The Latest in Fiction: Good books with flawed characters

by - May 01, 2017


As the anticipation of summer builds up, with its breezy vacations away from the daily work anxieties, why not have a brief look at some of the recently released titles, so you know what to pack in your bag or load up on your reader! Books might not be everyone's go-to choice of entertainment or relaxation and that's totally fine, but for those of you who occasionally (or frequently) ogle the stacks of books in your local library or store - here is some of the best new fiction that I've read in the last few months, filled with flawed characters who, like most of us, still have a lot to learn.

The Futures by Anna Pitoniak


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The Futures tells the story of two college graduates - Julia and Evan, as they make their first steps into adulthood. It turns out life is different from what either of them had expected (newsflash) and they have to start all over again. If soul searching is trial and error as an adolescent and a fresh-eyed twenty-year old, then as one gets older - it doesn't get any easier.

What I find particularly good about The Futures is its relevance. The main events are set in the 2008 financial crisis when Julia and Evan together graduated from Yale and are about the start their supposedly grown up lives. It's thought to be simple and straightforward, but through errors and small successes, they slowly realise there's nothing simple and straightforward in becoming an adult and knowing oneself. Every decade has its own politics and socioeconomics, its own struggles. The key is to learn how to keep going despite them or along with them. Julia and Evan are growing and the journey isn't without mistakes. The novel also focuses on self-finding within a young relationship. How oneself sees themselves through the prism of boyfriends, girlfriends, friends and family.

Sisters One, Two, Three by Nancy Star

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The novel heavily explores the dynamics of the Tangle family as the narrative alternates between the present and the past, captured through the lens of the oldest sister - Ginger. The Tangles cocoon themselves in secrets and lies.

The relationship between the two main figures - Ginger and her mother - Glory is in the centre of the plot. They are different, but somehow they both end up controlling the people in their lives. Control is hard to let go of and if you follow them on their journey, you can decide for yourself if people can really change and to what extent. For me it was a good escape from my own problems, but also it made me reflect on how self-damaging could be our desire to control.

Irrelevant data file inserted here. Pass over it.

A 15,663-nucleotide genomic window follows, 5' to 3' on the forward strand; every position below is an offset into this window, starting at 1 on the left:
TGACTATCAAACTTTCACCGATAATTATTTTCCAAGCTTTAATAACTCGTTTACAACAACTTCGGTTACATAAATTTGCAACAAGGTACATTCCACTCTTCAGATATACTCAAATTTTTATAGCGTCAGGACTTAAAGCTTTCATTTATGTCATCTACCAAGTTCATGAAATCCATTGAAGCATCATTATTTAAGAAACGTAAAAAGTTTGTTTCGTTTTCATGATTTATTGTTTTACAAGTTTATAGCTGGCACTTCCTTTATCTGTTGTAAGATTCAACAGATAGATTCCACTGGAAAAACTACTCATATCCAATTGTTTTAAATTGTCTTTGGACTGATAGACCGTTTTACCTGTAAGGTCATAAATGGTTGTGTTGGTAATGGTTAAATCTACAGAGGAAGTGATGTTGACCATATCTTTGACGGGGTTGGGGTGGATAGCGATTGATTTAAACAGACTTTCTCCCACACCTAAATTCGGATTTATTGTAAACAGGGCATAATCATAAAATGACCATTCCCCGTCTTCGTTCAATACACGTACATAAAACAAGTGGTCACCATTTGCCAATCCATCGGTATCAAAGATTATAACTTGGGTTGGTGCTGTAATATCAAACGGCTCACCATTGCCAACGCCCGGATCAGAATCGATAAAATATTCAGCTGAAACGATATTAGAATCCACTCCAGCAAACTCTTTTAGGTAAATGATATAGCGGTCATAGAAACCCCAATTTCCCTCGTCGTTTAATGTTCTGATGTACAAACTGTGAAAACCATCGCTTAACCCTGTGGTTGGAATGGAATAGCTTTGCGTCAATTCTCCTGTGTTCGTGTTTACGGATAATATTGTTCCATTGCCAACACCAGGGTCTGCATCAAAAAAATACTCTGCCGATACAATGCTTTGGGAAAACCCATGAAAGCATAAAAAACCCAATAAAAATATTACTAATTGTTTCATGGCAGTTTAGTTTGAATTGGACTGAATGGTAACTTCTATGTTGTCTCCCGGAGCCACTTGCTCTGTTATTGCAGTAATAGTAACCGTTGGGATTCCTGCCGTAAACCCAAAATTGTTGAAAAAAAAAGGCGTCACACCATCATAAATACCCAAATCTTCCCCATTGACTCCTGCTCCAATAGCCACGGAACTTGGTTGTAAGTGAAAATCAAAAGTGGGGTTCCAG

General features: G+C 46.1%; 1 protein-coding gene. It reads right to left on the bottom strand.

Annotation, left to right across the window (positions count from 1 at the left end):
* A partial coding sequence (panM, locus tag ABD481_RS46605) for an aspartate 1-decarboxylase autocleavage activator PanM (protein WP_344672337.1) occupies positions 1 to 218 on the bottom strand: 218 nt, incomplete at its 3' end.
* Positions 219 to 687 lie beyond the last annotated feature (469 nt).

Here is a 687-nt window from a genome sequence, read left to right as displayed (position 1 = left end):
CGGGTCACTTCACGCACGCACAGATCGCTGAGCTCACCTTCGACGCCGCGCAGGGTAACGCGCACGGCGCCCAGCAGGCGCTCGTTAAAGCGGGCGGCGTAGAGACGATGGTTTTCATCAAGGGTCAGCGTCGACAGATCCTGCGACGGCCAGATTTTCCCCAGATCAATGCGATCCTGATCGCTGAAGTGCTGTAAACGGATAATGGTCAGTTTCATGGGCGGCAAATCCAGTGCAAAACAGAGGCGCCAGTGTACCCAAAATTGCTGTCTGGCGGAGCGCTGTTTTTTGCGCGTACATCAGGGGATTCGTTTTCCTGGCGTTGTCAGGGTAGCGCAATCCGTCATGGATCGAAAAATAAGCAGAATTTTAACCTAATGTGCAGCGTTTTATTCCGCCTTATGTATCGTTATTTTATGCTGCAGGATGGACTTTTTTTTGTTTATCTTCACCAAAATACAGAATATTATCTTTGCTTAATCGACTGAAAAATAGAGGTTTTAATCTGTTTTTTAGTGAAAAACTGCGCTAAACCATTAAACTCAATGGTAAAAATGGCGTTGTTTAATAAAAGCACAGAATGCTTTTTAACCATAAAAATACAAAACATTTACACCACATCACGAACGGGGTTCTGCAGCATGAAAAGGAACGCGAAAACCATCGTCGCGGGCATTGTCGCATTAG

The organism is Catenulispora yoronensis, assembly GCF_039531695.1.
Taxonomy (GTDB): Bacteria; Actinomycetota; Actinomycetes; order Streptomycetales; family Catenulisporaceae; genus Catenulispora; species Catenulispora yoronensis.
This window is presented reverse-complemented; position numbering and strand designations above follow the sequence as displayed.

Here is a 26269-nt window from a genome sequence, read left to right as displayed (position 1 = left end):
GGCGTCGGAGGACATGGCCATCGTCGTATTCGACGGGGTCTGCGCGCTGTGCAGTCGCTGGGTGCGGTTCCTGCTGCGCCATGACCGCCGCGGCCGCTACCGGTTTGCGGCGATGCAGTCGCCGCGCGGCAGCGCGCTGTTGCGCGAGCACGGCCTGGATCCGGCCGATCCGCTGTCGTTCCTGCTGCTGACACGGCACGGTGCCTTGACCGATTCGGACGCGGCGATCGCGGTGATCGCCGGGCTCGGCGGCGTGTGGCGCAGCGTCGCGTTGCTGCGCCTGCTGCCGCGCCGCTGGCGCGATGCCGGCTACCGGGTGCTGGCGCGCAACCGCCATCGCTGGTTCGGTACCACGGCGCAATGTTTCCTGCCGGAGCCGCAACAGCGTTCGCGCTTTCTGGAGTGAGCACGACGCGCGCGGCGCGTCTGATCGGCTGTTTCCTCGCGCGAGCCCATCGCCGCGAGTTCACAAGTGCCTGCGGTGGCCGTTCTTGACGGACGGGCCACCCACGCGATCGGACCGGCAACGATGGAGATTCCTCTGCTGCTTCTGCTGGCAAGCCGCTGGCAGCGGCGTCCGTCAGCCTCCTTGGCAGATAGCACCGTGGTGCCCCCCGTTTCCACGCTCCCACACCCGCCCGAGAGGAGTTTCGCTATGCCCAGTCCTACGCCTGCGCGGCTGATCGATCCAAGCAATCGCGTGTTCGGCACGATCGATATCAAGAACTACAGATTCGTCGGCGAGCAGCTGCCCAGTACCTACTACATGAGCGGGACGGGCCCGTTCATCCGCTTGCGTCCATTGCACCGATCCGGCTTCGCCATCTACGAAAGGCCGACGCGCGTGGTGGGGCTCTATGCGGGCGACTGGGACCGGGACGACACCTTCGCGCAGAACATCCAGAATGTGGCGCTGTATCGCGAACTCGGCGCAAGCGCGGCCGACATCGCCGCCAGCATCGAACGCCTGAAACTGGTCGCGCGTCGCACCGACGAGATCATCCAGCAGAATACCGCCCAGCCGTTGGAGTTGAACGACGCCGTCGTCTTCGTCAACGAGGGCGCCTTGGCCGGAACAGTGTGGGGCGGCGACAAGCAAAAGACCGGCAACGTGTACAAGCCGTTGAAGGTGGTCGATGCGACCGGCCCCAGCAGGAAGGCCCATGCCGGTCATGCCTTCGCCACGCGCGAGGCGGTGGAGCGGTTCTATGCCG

Always Happy Hour by Mary Miller



A collection of short stories, Always Happy Hour, offers a glimpse at the openly-spoken minds of female narrators who question lifestyle choices, relationships and mostly themselves.
The stories reveal thoughts that are deeply intimate, like the reader has ben given a special permission to read someone else's mind. The narratives are raw in their sombreness, but anger and stubbornness aren't there. A speck of hope shimmers. The dilemmas fall on their shoulders - between staying and leaving, between going on with the reality as they know it and choosing the other option.

Invincible Summer by Alice Adams



Alice Adams' debut was actually released last year in contrast the rest of the titles featured in this post. However, I read it a bit later and thought it would be a good edition, because, yes, it is a really good novel and also due to its three-dimensional questionable characters. Invincible Summer follows the friendship of Eva, Sylvie, Benedict and Lucien through distance, gains and losses, love and job quests in the span of twenty years. The thing is that all of them have made mistakes and had to redeem themselves at one point. Their friendship was at test and their lives had taken sharp turns more numbers I could count. Could second and sometimes third chances be enough?

The Most Dangerous Place on Earth by Lindsey Lee Johnson


I know, I know, young adult literature is always full with some flawed teenagers, but this one just doesn't read as every other YA book out there. It's different and I can guarantee you that. The writing is truly beautiful. Every sentence is skilfully crafted and you don't want to skip a line. Mill Valley High is the place where there are students like every other high school - they go to classes, skip some, eat lunches, throw parties and make their first attempts to love, find out more about themselves and shield from the inevitable pain. There are no happy or sad endings, but choices, sequence of events, small and big developments. Whether Mill Valley High is the most dangerous place on Earth or whether every school could be, well, I'll leave it for you to discover.

In Arts & Entertainment we will try to turn off our hard-working brains and deal with the less-exhausting prospect of our leisure time. Here we will talk about all things visual: new exhibitions, books and movies that made or failed to make an impression and also discuss what example the popular culture and our society give us - when is healthy to follow it and when to say enough.

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